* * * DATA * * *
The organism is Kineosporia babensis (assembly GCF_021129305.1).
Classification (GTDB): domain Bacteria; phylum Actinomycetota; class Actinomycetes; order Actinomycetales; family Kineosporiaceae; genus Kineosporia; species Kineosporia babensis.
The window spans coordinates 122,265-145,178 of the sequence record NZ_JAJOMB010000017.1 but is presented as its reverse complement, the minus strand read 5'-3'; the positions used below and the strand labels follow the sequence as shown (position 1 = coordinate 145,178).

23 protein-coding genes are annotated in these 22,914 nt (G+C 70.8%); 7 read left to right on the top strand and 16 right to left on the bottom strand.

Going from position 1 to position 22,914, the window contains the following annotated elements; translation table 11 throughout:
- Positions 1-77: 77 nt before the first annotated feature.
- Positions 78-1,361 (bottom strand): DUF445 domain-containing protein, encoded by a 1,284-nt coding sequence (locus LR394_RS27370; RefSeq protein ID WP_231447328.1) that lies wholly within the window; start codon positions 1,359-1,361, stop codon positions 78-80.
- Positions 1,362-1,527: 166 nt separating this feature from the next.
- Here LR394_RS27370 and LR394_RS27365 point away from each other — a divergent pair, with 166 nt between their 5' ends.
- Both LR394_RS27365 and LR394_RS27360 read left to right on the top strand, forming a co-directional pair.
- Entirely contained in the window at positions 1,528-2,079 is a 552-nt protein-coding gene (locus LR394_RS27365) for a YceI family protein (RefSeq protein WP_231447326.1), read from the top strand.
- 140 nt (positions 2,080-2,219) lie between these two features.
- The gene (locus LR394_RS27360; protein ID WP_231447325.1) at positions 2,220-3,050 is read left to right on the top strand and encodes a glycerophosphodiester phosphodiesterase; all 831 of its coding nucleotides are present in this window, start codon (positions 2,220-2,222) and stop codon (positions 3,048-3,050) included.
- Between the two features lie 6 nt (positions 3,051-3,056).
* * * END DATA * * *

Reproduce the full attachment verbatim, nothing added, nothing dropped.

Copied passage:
The organism is Kineosporia babensis (assembly GCF_021129305.1).
Classification (GTDB): domain Bacteria; phylum Actinomycetota; class Actinomycetes; order Actinomycetales; family Kineosporiaceae; genus Kineosporia; species Kineosporia babensis.
The window spans coordinates 122,265-145,178 of the sequence record NZ_JAJOMB010000017.1 but is presented as its reverse complement, the minus strand read 5'-3'; the positions used below and the strand labels follow the sequence as shown (position 1 = coordinate 145,178).

23 protein-coding genes are annotated in these 22,914 nt (G+C 70.8%); 7 read left to right on the top strand and 16 right to left on the bottom strand.

Going from position 1 to position 22,914, the window contains the following annotated elements; translation table 11 throughout:
- Positions 1-77: 77 nt before the first annotated feature.
- Positions 78-1,361 (bottom strand): DUF445 domain-containing protein, encoded by a 1,284-nt coding sequence (locus LR394_RS27370; RefSeq protein ID WP_231447328.1) that lies wholly within the window; start codon positions 1,359-1,361, stop codon positions 78-80.
- Positions 1,362-1,527: 166 nt separating this feature from the next.
- Here LR394_RS27370 and LR394_RS27365 point away from each other — a divergent pair, with 166 nt between their 5' ends.
- Both LR394_RS27365 and LR394_RS27360 read left to right on the top strand, forming a co-directional pair.
- Entirely contained in the window at positions 1,528-2,079 is a 552-nt protein-coding gene (locus LR394_RS27365) for a YceI family protein (RefSeq protein WP_231447326.1), read from the top strand.
- 140 nt (positions 2,080-2,219) lie between these two features.
- The gene (locus LR394_RS27360; protein ID WP_231447325.1) at positions 2,220-3,050 is read left to right on the top strand and encodes a glycerophosphodiester phosphodiesterase; all 831 of its coding nucleotides are present in this window, start codon (positions 2,220-2,222) and stop codon (positions 3,048-3,050) included.
- Between the two features lie 6 nt (positions 3,051-3,056).